In much of life, and certainly in the Christian life, we need to be inspired, challenged and given a vision of something better, grander and more worthwhile. This is obviously true in the sporting world where the phrase “raise the bar” comes into play.
Whether it is the pole vaulter or the high jumper, the bar is raised so that an even greater sporting accomplishment can be attempted. And all great athletes crave this: they don’t want to settle for second best, or that which is easily obtainable.
They press on for the best, and in this case, the highest. They are not interested in the ordinary, but want to be the very best in their sport, and raise the bar even higher. They want to lead the way and set the standard. Life is meant to be like that, especially the Christian life.
Indeed, with Jesus Christ as our ultimate standard, and his command that we be perfect as our Father in heaven is perfect (Matthew 5:48), every single Christian has the bar set as high as it can go. But sadly most Christians don’t even consider this standard, and don’t care about raising their own bar.
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They are far too satisfied with a nominal, mediocre life. They look at other nominal, mediocre Christians and think that this is the way the Christian life is. They simply compare themselves with one another and never get a vision of something better, something greater, something more pleasing to God.
These folks need to raise the bar. There are various ways we can do this, but one way which helped me very early on in my Christian life was to read biographies, autobiographies and stories of great men and women of God. As a new Christian I regularly went to the church library or to Christian bookstores, and read heaps of these sort of books.
And guess what? They sure set the bar high. I was spoiled for the ordinary after reading about a Hudson Taylor or a C. T. Studd or an Adoniram Judson or a William Carey. Stories of more recent men of God such as Jim Elliot, the martyred missionary, or his widow, Elizabeth Elliot, also were part of my diet back then.
And what about those Christians who endured horrific suffering at the hands of the godless communists such as Haralan Popov (Tortured for His Faith) or Richard Wurmbrand (Tortured for Christ)? Or the remarkable exploits of Brother Andrew (God’s Smuggler)? Their soul-stirring stories also inspired me greatly.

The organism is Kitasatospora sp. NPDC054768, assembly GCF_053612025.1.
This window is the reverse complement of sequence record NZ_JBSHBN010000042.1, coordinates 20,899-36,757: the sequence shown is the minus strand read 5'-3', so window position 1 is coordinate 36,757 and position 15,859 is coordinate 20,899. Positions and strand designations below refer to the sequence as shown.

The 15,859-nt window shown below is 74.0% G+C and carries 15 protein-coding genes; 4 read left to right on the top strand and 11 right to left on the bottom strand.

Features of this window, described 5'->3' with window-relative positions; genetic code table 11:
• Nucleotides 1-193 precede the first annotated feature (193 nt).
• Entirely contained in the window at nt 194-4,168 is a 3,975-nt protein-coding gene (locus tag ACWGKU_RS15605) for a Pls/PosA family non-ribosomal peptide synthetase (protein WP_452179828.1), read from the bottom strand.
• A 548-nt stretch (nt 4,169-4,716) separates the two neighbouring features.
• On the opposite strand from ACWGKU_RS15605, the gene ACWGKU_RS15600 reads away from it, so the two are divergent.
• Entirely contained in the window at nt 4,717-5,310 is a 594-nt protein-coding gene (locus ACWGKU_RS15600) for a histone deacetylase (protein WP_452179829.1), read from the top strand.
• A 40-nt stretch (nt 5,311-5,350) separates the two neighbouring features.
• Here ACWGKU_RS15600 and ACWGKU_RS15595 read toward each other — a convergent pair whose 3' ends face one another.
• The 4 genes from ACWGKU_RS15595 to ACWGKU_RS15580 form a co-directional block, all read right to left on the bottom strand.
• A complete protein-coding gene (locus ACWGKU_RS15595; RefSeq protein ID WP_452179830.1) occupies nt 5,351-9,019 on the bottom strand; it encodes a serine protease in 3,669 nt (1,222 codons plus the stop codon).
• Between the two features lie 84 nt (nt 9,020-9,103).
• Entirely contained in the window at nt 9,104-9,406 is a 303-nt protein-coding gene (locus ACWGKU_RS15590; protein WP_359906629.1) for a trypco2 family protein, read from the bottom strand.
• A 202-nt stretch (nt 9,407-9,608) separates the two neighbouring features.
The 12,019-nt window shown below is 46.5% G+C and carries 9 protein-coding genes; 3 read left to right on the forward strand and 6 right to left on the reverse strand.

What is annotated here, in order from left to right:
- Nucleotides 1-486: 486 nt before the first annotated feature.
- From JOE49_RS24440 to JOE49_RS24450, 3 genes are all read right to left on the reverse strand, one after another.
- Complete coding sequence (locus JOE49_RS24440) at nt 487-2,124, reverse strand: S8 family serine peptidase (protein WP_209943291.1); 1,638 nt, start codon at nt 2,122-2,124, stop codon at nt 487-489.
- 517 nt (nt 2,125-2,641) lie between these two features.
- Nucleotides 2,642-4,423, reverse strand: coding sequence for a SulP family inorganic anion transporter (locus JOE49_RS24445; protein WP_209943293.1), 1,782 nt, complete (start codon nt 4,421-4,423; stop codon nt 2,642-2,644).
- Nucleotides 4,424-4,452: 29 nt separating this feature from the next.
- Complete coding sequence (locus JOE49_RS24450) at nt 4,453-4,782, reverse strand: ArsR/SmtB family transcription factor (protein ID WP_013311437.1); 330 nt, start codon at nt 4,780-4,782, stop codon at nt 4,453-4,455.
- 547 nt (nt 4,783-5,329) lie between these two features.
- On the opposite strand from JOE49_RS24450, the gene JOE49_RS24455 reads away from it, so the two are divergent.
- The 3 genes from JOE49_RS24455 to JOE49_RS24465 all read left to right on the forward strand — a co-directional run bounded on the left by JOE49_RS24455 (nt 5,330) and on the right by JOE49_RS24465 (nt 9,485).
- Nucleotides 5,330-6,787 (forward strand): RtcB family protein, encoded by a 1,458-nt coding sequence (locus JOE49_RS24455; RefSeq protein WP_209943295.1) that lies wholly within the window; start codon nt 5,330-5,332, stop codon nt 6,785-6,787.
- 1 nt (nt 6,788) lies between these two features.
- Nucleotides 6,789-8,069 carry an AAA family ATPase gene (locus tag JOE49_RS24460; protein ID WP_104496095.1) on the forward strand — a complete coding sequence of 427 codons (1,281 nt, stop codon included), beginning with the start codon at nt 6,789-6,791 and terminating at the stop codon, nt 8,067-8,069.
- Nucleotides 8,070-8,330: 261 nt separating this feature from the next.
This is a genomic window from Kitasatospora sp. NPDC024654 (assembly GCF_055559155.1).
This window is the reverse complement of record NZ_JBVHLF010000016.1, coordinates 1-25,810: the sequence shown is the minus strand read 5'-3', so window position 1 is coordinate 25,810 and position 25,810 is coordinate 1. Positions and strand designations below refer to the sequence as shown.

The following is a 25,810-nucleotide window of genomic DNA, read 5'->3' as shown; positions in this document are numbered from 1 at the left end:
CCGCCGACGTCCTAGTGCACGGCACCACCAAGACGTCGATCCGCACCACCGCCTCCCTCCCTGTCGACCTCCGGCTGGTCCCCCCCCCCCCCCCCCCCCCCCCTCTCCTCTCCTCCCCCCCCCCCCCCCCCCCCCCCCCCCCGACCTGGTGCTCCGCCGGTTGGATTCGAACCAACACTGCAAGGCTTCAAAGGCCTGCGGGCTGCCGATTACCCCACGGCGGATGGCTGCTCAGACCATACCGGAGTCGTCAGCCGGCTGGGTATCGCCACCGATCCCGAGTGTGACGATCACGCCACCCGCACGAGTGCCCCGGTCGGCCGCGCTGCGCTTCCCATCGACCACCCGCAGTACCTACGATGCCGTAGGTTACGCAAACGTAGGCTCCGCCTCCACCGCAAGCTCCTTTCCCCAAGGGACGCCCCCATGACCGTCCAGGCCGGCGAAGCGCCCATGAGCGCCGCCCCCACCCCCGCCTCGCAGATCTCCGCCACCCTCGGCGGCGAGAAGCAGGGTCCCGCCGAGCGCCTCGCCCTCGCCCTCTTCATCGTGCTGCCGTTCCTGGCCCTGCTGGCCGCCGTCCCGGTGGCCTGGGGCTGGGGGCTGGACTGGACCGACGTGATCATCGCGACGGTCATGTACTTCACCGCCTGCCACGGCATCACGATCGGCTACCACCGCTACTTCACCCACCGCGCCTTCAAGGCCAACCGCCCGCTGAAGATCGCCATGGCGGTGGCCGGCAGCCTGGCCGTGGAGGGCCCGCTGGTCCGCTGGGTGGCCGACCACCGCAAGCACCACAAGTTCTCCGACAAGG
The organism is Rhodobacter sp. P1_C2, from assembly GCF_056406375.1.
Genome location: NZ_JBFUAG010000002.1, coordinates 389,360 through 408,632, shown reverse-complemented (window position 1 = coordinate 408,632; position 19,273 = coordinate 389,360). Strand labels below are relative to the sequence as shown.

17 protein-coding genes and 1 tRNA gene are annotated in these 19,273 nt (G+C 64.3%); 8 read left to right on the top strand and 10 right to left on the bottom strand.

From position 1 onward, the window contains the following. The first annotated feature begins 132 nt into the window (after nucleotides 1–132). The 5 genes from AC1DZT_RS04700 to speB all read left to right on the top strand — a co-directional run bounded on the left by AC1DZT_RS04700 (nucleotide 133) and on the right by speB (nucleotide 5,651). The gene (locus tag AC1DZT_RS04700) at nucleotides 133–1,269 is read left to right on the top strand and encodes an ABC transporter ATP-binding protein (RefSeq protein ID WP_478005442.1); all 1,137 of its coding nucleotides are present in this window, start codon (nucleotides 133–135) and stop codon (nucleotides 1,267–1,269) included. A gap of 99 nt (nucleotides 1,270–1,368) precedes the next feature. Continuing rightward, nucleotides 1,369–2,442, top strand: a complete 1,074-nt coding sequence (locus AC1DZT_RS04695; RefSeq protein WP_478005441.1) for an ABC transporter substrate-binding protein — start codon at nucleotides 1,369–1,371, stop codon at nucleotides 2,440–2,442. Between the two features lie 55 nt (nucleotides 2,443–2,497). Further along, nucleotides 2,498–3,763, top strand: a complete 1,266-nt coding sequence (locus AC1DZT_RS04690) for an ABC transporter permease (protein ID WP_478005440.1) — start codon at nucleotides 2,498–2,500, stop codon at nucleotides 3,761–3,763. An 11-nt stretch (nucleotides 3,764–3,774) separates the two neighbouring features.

As I say, they spoiled me for life, and left me forever greatly discontented with the ordinary, the nominal, the so-so. I have always had a passion to move on and grow in Christ because of reading these amazing stories and learning about these incredible men and women of God.
And that was not just 40-plus years ago. I still read these books and they still challenge me greatly. Let me just mention two biographies I have read lately. A terrific volume which I have just gone through is the new biography of George Whitefield by Thomas Kidd (Yale University Press, 2014).
It is once again so very inspiring and challenging to read about a great man of God like this, and just how much he was doing for the Kingdom at such an early age. While still in his early 20s he was perhaps the most well-known religious figure in England.
Along with the Wesleys he helped give rise to the Methodists and the Great Awakening which we still read about, even in secular history books. His spiritual discipline, his dedicated life, his spiritual habits are all so encouraging and edifying to read about.
And we learn, as with so many other great saints, not just about the passion and consecration of these folks, but all the opposition and criticism they endured. At most of his outdoor meetings for example he had crowds of troublemakers and ruffians – often instigated by local church leaders – seeking to disrupt his preaching and make life miserable for him.
We also learn of the many illnesses and hardships he had to endure as a good soldier of Jesus Christ. When you read about the incredible things people like Whitefield had to go through in their determination to be a witness for Christ, it certainly makes what we go through look very lame indeed. As I say, reading these books really does raise the bar.
Another biography I recently read and was greatly moved by was that of David Wilkerson by his son Gary (Zondervan, 2014). Of course I like so many others was familiar with the mighty man of God and his amazing ministry, and had long ago read The Cross and the Switchblade.
And of course a good biography will not be a hagiography. Both these new volumes certainly paint their subjects as they really were – warts and all. Whitefield was certainly not perfect, and neither was Wilkerson. Indeed, we can tend to have perhaps too high and lofty a view of some of these men.